SALT - Motzaei Shabbat, March 23, 2019

  • Rav David Silverberg
            Parashat Shemini begins with Moshe’s instructions to Aharon and his sons, and to the nation’s elders on the eighth and final day on the Mishkan’s inauguration.  This was the day when Aharon and his sons began serving as kohanim for the first time, and when the Shekhina took residence in the Mishkan.  After the preparations for this event were made, the nation assembled by the entrance to the Mishkan, whereupon Moshe announced, “This is the thing that the Lord commanded that you do, so that the glory of the Lord shall appear to you” (9:6).
            Moshe does not speak to the nation any further, but merely proceeds to tell Aharon to approach the altar and serve as kohen gadol for the first time, offering that day’s sacrifices.  Seemingly, then, the announcement “This is the thing that the Lord commanded that you do” was made as an introduction to these rituals, informing the people that everything they would now observe – Aharon and his sons’ offering of sacrifices in the Mishkan – was all commanded by God. 
Chazal however, in Torat Kohanim, interpret this verse differently, explaining that Moshe here was telling the people, “This is the thing that you shall do: eliminate the evil inclination from your heart, and the glory of the divine presence will immediately be revealed to you.”  Moshe was admonishing the people that beyond complying with the particular commands relevant to the sacrifices in the Mishkan, they needed to more generally “eliminate the evil inclination from your heart.”
            Numerous different approaches have been taken to explain Torat Kohanim’s intent.  Netziv, in Ha’ameik Davar, suggests that according to Torat Kohanim, Moshe’s announcement in a sense foreshadowed the tragedy that would befall Nadav and Avihu, Aharon’s two older sons who, on that very day, brought an unwarranted incense offering and were killed.  Moshe was warning the people to “eliminate” from within themselves the natural tendency to innovate new modes of worship, to decide on one’s own how religion should be practiced.  Others explain that Moshe refers here to the “evil inclination” of arrogance, to which all people are susceptible after completing a major undertaking.  With the completion of the Mishkan, Moshe urged the people not to excessively pride themselves on their great achievement, and to remember that as much as they’ve accomplished, there is always room for further growth and improvement.  Yet another explanation is that Moshe refers to the “evil inclination” of envy and competition.  When a group of people assemble together to work towards a lofty, idealistic goal, they are prone to end up fighting, with each insisting on taking center stage or having his precise vision followed even when others disagree.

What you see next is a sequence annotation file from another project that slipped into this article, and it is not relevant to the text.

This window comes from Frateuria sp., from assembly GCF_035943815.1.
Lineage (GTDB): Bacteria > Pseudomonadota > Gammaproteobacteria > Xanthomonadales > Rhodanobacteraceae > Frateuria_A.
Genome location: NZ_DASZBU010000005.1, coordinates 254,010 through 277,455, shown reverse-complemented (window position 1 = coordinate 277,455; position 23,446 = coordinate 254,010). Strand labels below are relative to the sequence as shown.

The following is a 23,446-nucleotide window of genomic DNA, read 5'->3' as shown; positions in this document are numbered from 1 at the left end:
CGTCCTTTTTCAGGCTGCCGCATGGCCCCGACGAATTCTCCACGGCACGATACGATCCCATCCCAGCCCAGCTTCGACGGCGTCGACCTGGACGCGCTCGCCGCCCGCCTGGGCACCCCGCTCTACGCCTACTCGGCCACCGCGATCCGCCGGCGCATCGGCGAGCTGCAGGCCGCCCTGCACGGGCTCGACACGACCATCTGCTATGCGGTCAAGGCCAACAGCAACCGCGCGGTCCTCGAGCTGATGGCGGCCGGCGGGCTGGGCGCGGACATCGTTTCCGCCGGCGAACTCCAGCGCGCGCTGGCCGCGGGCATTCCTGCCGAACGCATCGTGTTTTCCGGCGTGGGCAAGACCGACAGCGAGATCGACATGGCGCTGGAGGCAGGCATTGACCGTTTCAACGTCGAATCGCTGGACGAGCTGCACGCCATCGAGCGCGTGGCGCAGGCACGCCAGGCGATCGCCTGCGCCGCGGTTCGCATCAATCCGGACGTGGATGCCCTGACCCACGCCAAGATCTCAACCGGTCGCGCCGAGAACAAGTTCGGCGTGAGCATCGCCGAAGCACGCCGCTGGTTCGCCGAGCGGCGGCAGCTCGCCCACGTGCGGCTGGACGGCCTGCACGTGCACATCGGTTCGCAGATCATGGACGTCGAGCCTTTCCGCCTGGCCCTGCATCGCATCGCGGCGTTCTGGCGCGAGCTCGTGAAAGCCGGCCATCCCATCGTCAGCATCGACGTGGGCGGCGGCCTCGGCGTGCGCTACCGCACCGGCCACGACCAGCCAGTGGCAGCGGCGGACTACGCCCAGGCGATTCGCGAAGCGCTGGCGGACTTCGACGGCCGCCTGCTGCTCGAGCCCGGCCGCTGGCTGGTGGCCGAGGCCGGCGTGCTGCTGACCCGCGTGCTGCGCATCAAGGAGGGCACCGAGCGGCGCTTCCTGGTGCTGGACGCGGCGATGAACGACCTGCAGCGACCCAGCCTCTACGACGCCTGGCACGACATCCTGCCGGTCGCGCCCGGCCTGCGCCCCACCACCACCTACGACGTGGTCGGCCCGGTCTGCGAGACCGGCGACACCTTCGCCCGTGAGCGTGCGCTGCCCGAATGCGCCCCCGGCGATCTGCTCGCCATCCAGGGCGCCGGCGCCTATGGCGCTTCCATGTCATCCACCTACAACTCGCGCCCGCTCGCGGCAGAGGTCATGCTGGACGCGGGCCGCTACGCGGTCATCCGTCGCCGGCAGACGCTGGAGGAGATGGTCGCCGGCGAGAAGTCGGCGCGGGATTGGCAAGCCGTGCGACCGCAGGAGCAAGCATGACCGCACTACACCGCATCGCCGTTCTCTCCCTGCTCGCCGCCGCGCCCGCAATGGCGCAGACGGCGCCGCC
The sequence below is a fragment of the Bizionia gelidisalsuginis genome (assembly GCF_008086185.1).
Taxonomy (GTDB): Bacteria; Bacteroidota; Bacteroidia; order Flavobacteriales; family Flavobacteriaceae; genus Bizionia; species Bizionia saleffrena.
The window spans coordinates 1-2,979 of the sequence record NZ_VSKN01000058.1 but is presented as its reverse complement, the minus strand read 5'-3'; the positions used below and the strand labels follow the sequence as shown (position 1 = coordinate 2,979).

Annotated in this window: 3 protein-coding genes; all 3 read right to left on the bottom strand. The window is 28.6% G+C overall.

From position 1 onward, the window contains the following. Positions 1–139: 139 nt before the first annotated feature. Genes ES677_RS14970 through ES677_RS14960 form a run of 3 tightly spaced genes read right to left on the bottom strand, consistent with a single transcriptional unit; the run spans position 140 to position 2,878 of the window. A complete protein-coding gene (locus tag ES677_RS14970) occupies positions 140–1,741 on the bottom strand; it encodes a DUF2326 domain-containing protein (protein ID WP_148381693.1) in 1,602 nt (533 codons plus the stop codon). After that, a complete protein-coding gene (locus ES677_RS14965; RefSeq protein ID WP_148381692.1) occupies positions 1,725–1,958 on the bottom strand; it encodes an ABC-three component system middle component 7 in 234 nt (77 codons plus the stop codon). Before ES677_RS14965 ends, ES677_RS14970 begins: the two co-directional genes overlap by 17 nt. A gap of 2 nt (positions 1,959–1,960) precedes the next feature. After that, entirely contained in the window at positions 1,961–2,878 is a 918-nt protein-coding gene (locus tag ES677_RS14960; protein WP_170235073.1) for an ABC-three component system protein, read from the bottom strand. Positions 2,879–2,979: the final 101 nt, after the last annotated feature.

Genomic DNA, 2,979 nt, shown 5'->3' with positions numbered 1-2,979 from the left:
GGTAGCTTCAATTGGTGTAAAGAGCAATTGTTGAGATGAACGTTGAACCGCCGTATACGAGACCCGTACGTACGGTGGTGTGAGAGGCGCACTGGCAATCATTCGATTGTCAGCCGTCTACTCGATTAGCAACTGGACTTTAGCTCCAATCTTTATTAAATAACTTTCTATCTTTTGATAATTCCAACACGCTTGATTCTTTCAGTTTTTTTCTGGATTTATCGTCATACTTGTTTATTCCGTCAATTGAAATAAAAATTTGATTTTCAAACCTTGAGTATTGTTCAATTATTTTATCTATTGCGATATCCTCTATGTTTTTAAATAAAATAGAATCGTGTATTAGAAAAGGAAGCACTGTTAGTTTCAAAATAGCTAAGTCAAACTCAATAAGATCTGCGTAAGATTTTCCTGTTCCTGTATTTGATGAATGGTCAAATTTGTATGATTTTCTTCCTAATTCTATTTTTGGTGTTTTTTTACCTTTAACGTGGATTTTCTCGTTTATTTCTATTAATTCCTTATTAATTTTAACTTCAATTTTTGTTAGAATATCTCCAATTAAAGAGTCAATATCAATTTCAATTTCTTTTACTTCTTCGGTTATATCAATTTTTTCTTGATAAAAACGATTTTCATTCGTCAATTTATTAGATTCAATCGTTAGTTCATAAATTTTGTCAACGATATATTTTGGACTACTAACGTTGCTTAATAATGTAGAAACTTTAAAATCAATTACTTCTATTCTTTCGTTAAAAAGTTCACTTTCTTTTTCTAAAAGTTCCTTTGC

A more general insight into Chazal’s remark was offered by Rav Yisrael Alter of Ger, the Beit Yisrael, who found it significant that Chazal speak here in such broad terms.  As mentioned, numerous different possible explanations have been suggested to identify the precise “yetzer ha-ra” (“evil inclination”) to which Moshe was referring according to Torat Kohanim.  Yet, Torat Kohanim itself chose to remain vague, and to use the very broad term “evil inclination,” without specifying which particular human vice Moshe warned the people to overcome at this critical moment.  This ambiguity, the Beit Yisrael suggests, was intentional, as Torat Kohanim seeks to apply Moshe’s announcement to all of us, at all times, under all circumstances.  Whenever we attempt to build a Mishkan, to bring God into our midst, to live meaningful lives of devoted service of the Almighty, there will be a “yetzer ha-ra” of one sort or another for us to overcome.  Torat Kohanim specifically chose to speak in broad, general terms because in every era and in every circumstance, a different “yetzer ha-ra” confronts us.  The spiritual challenges of one generation differ drastically from those of other generations; the spiritual challenges of one person differ drastically from those of other people; the spiritual challenges of one stage of life differ drastically from those of other stages of life.  There is no single “yetzer ha-ra” that presents itself when a “Mishkan” is built, when people seek to serve God.  Spiritual challenges come in countless different forms, and we must be prepared to successfully meet and overcome each one to the best of our ability.